Jill and her husband Chali were, like many of us, trying to figure out how to work and parent from home this summer. Seeing the post for Black Genius School was a blessing, she said. She went on to share that “the struggle is real” when you’re trying to be intentional about enrolling and engaging in inclusive and diverse learning and social environments.

“I can’t say enough thank yous to the two of you. It meant alot to my daughter and to our family. Black Genius School fostered good convo within our family. We learned during school, too. We followed one of the recommendations and we watched the movie Hidden Figures together and discussed it more.”

“I want my daughter to have strong, black women, in particular, as mentors and people to look up to. It’s so important that she can see herself represented. We’re invested. and we value Black Genius School as a family.”

Listen in as Amanda mom, and her geniuses Sebastian and Julianna share the impact of Black Genius School on their family.

Meet the Team

We are sisters who grew up playing Rock teacher on our grandparents' front steps. Today we’re teaching our children and yours Black and African History, resulting in positive self-identity and reinforcing emotional intelligence, and increasing exposure to the breadth of impact African Americans have had in the world. 


Tramaine Williams - Chief Education Officer

I am trained in System Analysis.  I am an organized thinker and researcher. I create lesson plans for Black Genius School. I am also the PTA President at my daughter Sarina's school.  I have received Volunteer of the Year twice in the Hazelwood School District.  One of the things I’m most proud of is securing a National PTA Grant that was sponsored by the Bayer Fund to host a STEM Festival.  Our school was the only one in Missouri to be awarded this honor.  After working on a project about Nigeria with a friend, I was reminded of the value of my heritage.  This led me to immerse myself further into learning Black and African history and affirm myself as I continued to face racial encounters with peers.   


I bring a passion to speaking and teaching with children so they too can carry positive and uplifting self-messages. I received my Bachelor of Science in System Analysis from Miami University in Oxford Ohio.


Charity Goodwin - Chief Engagement Officer

Charity's background is in journalism however while in seminary she began learning about pedagogy.  For 12 years she served as a youth pastor and now overseas leader development at The Gathering, a multi-site church. I delight in building meaningful relationships and marketing for Black Genius School. To me, everything is about relationships.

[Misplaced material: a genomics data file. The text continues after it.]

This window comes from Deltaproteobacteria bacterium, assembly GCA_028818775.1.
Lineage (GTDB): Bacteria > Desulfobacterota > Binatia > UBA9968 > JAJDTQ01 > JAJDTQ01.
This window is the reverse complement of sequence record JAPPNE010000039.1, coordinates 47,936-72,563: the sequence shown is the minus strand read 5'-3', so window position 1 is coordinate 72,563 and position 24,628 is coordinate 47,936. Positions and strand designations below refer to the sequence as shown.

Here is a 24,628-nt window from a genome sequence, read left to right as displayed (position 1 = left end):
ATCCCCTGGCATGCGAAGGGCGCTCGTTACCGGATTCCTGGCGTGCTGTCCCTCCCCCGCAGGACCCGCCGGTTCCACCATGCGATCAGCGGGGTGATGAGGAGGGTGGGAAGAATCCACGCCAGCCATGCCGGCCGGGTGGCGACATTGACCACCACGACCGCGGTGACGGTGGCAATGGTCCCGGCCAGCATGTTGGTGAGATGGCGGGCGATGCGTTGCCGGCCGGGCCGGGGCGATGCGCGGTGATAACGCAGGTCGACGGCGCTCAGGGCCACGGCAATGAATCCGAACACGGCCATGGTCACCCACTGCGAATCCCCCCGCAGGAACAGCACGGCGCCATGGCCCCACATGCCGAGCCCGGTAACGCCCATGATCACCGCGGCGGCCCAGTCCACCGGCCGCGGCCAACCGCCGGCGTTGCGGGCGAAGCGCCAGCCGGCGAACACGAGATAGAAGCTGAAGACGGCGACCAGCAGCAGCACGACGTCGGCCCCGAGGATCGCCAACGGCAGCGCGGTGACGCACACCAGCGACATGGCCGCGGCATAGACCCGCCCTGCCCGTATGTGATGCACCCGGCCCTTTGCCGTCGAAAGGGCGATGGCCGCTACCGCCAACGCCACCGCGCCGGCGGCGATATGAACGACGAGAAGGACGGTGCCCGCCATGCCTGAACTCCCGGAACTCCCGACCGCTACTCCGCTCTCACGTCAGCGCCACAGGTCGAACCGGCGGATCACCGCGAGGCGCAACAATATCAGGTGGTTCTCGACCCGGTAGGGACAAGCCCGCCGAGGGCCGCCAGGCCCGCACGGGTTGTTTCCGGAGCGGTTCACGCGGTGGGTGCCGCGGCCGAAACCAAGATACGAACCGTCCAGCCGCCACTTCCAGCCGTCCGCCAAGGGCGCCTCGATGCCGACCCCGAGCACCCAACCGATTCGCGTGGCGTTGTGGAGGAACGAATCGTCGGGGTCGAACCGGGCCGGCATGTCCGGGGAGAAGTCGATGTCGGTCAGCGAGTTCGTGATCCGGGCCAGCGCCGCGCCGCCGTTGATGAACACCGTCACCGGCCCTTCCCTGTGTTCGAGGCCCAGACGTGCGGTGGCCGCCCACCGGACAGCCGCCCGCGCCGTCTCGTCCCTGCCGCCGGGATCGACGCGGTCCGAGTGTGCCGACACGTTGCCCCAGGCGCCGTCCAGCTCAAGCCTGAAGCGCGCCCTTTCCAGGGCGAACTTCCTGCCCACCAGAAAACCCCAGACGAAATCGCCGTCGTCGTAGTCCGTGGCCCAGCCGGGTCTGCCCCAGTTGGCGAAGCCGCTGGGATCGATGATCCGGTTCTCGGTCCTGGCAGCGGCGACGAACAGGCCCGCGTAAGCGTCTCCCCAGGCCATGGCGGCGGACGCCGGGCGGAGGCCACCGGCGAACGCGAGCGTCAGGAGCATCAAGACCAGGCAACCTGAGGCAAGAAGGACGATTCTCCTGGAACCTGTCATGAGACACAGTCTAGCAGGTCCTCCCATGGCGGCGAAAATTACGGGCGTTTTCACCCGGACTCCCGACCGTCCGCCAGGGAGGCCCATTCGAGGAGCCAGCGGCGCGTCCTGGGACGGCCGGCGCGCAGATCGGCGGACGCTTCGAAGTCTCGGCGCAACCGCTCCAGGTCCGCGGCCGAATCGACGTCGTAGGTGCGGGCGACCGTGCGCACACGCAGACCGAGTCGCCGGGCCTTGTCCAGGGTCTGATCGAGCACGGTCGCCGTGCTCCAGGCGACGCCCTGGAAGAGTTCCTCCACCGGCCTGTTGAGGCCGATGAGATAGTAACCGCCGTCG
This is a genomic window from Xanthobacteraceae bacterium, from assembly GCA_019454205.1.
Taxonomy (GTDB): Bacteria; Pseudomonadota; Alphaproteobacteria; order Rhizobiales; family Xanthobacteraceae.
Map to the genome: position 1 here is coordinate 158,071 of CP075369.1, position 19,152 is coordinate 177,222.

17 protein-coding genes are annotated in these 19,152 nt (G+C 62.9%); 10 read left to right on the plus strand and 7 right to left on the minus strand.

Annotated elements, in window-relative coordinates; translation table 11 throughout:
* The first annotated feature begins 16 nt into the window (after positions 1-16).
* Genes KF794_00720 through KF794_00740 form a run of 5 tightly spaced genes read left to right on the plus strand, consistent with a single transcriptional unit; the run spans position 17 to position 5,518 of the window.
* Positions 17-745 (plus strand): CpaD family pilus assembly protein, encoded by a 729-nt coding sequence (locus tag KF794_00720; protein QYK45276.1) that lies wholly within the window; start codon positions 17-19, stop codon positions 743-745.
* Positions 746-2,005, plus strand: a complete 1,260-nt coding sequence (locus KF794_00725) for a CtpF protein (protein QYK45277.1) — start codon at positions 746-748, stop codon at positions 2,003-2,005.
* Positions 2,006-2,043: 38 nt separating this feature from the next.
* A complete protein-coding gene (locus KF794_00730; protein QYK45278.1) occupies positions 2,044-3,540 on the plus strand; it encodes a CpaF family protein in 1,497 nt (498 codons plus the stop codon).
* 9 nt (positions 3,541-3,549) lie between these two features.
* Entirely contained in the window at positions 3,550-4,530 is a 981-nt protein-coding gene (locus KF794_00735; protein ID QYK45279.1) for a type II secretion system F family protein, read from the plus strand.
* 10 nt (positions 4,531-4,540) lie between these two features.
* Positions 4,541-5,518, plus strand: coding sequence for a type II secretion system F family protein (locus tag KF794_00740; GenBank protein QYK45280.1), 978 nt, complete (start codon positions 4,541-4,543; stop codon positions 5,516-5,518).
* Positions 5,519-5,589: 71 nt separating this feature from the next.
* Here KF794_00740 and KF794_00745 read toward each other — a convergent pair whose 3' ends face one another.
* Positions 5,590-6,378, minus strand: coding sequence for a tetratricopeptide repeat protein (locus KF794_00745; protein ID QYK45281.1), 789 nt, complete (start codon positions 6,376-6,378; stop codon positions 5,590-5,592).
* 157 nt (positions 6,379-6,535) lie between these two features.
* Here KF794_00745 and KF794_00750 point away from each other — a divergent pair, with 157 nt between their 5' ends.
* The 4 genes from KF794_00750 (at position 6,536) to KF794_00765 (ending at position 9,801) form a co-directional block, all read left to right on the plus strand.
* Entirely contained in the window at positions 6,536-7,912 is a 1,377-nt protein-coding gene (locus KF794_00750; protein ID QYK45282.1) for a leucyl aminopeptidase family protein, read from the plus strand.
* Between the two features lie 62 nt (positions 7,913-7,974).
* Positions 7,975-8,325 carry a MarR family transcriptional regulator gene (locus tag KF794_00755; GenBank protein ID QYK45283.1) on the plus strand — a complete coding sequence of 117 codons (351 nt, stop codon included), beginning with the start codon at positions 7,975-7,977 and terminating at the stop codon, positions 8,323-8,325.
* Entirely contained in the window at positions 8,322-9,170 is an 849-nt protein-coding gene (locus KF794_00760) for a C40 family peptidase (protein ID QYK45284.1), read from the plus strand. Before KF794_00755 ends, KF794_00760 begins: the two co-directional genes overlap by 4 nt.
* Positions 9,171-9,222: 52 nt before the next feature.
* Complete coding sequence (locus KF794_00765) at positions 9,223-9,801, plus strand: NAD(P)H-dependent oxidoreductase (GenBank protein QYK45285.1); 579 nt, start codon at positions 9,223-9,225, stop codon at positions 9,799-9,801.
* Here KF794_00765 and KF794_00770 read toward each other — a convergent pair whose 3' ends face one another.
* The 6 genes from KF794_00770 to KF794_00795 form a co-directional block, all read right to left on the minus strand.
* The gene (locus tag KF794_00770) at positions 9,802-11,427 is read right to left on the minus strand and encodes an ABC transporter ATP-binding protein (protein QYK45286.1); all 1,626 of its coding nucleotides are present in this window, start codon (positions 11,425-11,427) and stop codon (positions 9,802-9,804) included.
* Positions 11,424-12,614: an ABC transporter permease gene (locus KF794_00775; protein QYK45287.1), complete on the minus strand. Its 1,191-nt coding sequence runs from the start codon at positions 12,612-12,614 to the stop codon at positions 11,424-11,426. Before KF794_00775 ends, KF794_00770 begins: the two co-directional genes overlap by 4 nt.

I hold certifications in emotional intelligence from Six Seconds, an international organization and am completing my coaching certification through the International Coaching Federation. I am a Mizzou and Saint Paul School of Theology alumnae. 


As sisters, we attended a magnet school in St Louis City where we learned with other geniuses. For high school, we attended predominantly white institutions, still always carving out and curating space for Black connections to peers whether Black student groups, band, bus rides or after-school activities. With an unshakable commitment to raising well-rounded self-assured children, we count it an honor to support your school, class, district, or organization with Black History 365. 


Sarina Williams  - Chief Enrichment Officer

She’s only 10 and already knows she’ll be a Chemist and wants to attend Harvard or Alcorn (a family alma mater). A genius in her own right, she is artistic and loves crocheting, drawing, and cheering. She gives feedback on every lesson before it’s presented and selects books and supplemental resources to support your genius’ learning at home.


Levi Rosario - Chief Encouragement Officer

Levi is 11 and you can find him gaming, reading or baking (sometimes without his mama knowing). He writes affirmations and leads children in reciting them. 


Gabriel Rosario - Chief Inclusion Officer

Gabriel is 13 and loves videos, cars, and lately Harry Potter. He’s also on the autism spectrum. His presence reminds us that genius comes in all shapes and to remember him when we’re planning and teaching.


Learn more of our story here.